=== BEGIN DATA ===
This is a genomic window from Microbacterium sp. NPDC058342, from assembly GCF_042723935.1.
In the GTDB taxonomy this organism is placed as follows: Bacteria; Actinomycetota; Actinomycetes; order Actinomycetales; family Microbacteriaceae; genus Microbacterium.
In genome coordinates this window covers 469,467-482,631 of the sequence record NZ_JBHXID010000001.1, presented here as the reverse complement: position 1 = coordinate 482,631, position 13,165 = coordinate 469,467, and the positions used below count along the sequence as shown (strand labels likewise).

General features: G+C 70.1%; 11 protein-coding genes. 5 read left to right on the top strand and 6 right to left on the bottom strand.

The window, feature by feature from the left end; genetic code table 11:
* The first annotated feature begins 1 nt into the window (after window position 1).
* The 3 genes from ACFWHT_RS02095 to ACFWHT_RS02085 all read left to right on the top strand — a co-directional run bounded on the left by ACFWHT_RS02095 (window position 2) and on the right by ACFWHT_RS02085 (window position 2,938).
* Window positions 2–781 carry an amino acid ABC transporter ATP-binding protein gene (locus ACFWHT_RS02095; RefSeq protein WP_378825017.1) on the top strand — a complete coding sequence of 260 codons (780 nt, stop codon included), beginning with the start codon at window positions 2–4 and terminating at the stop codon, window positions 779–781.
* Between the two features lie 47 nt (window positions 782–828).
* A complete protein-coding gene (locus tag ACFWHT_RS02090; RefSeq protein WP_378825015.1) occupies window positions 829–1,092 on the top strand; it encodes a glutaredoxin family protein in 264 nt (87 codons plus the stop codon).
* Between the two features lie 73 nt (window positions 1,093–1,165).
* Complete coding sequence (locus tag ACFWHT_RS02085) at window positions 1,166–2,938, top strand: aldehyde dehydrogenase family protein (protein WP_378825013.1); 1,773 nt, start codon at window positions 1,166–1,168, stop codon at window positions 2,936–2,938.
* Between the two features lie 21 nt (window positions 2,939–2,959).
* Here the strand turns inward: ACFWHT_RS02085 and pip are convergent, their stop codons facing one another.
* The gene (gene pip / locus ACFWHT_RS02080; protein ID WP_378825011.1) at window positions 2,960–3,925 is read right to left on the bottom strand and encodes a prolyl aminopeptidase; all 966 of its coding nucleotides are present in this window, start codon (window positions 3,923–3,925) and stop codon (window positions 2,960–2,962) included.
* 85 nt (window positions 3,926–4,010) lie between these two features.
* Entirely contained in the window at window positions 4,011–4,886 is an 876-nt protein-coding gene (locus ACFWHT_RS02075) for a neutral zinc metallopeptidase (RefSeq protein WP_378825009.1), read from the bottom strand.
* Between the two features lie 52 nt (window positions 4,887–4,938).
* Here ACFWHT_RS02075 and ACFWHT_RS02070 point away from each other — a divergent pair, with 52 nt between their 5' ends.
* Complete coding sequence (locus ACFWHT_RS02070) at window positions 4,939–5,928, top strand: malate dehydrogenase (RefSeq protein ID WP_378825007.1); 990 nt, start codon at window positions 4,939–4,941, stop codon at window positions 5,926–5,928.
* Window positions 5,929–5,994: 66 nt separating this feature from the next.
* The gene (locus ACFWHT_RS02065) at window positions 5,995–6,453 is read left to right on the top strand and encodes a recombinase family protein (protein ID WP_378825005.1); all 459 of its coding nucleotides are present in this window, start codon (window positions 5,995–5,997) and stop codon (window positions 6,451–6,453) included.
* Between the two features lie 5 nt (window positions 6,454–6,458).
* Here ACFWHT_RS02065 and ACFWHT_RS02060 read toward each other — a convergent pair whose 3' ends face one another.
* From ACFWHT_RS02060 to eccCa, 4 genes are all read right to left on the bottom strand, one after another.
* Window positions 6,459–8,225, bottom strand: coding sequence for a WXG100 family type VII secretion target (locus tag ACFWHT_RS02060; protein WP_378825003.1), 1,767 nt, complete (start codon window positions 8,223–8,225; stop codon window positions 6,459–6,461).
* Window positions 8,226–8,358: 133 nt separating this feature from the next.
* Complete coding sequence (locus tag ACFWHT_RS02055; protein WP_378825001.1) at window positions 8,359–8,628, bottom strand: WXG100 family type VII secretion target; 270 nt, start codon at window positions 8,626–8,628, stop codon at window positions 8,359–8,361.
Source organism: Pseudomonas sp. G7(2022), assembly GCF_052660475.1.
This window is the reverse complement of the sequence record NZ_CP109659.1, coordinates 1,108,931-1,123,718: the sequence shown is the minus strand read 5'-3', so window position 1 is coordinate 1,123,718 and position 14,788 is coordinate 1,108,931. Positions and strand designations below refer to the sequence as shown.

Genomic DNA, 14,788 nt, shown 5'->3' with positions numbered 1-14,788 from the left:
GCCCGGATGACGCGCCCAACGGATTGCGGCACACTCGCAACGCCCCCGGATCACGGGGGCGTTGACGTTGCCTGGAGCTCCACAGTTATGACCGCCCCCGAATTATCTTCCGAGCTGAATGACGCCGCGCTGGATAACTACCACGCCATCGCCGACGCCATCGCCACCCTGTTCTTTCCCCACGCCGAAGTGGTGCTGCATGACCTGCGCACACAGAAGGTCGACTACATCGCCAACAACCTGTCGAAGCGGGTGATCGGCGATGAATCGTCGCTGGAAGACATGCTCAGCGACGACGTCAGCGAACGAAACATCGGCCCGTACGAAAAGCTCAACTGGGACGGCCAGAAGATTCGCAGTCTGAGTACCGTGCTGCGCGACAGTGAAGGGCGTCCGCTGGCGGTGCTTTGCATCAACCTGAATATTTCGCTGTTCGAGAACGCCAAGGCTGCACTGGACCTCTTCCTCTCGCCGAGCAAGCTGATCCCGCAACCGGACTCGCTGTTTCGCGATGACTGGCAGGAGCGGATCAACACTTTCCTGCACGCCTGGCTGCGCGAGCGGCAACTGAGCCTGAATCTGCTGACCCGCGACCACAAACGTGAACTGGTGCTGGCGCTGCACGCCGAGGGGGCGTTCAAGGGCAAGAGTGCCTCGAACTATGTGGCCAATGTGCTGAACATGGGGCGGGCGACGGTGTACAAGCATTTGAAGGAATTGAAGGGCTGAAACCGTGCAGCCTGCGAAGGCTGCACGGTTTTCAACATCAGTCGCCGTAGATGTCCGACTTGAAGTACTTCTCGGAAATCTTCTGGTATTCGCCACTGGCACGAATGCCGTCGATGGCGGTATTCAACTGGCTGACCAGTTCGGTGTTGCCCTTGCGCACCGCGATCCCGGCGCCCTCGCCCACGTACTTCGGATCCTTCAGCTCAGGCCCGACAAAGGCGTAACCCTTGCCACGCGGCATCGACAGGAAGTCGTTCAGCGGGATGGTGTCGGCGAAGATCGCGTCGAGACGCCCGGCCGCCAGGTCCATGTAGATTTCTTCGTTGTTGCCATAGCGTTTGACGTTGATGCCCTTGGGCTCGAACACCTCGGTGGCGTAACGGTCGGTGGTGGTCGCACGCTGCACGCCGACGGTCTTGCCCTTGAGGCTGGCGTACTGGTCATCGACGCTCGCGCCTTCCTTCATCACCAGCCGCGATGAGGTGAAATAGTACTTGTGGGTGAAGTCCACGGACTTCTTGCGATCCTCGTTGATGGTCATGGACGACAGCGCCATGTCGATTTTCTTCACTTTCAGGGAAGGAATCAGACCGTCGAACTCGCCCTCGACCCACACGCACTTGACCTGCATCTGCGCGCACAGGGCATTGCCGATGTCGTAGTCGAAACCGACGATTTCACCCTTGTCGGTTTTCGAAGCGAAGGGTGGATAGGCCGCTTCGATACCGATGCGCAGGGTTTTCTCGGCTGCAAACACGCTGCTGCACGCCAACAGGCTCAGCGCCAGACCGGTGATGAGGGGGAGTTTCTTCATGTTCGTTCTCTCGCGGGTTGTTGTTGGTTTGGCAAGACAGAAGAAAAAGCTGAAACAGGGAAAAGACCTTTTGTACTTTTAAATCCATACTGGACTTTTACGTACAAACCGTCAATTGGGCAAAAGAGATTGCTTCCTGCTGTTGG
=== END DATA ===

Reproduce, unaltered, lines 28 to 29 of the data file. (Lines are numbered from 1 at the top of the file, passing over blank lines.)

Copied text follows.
* Complete coding sequence (locus tag ACFWHT_RS02055; protein WP_378825001.1) at window positions 8,359–8,628, bottom strand: WXG100 family type VII secretion target; 270 nt, start codon at window positions 8,626–8,628, stop codon at window positions 8,359–8,361.
Source organism: Pseudomonas sp. G7(2022), assembly GCF_052660475.1.